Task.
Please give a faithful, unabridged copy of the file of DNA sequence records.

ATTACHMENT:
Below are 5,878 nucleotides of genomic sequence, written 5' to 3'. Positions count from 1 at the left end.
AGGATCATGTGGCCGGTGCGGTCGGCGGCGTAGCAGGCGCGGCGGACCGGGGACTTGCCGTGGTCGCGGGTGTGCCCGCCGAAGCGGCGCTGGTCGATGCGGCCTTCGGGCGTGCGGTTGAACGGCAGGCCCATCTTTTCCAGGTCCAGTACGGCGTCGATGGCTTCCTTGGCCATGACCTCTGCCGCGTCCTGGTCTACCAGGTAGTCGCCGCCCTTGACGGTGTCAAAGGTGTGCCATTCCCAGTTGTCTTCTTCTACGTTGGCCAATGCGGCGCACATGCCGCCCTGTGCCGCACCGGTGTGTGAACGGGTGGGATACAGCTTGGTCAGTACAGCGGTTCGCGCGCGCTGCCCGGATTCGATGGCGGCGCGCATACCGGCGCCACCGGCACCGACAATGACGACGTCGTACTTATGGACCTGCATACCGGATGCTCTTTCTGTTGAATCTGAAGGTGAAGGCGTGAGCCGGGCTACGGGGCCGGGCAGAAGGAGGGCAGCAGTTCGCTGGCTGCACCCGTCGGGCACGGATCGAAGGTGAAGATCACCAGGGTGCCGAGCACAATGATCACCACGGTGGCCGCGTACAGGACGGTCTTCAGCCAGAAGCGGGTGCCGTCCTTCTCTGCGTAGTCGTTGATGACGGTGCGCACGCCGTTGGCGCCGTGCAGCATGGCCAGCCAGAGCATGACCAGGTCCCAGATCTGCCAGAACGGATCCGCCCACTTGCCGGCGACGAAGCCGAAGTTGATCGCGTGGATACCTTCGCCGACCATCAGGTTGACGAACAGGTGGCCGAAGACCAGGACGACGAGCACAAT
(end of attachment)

Below are 5,878 nucleotides of genomic sequence, written 5' to 3'. Positions count from 1 at the left end.
AGGATCATGTGGCCGGTGCGGTCGGCGGCGTAGCAGGCGCGGCGGACCGGGGACTTGCCGTGGTCGCGGGTGTGCCCGCCGAAGCGGCGCTGGTCGATGCGGCCTTCGGGCGTGCGGTTGAACGGCAGGCCCATCTTTTCCAGGTCCAGTACGGCGTCGATGGCTTCCTTGGCCATGACCTCTGCCGCGTCCTGGTCTACCAGGTAGTCGCCGCCCTTGACGGTGTCAAAGGTGTGCCATTCCCAGTTGTCTTCTTCTACGTTGGCCAATGCGGCGCACATGCCGCCCTGTGCCGCACCGGTGTGTGAACGGGTGGGATACAGCTTGGTCAGTACAGCGGTTCGCGCGCGCTGCCCGGATTCGATGGCGGCGCGCATACCGGCGCCACCGGCACCGACAATGACGACGTCGTACTTATGGACCTGCATACCGGATGCTCTTTCTGTTGAATCTGAAGGTGAAGGCGTGAGCCGGGCTACGGGGCCGGGCAGAAGGAGGGCAGCAGTTCGCTGGCTGCACCCGTCGGGCACGGATCGAAGGTGAAGATCACCAGGGTGCCGAGCACAATGATCACCACGGTGGCCGCGTACAGGACGGTCTTCAGCCAGAAGCGGGTGCCGTCCTTCTCTGCGTAGTCGTTGATGACGGTGCGCACGCCGTTGGCGCCGTGCAGCATGGCCAGCCAGAGCATGACCAGGTCCCAGATCTGCCAGAACGGATCCGCCCACTTGCCGGCGACGAAGCCGAAGTTGATCGCGTGGATACCTTCGCCGACCATCAGGTTGACGAACAGGTGGCCGAAGACCAGGACGACGAGCACAAT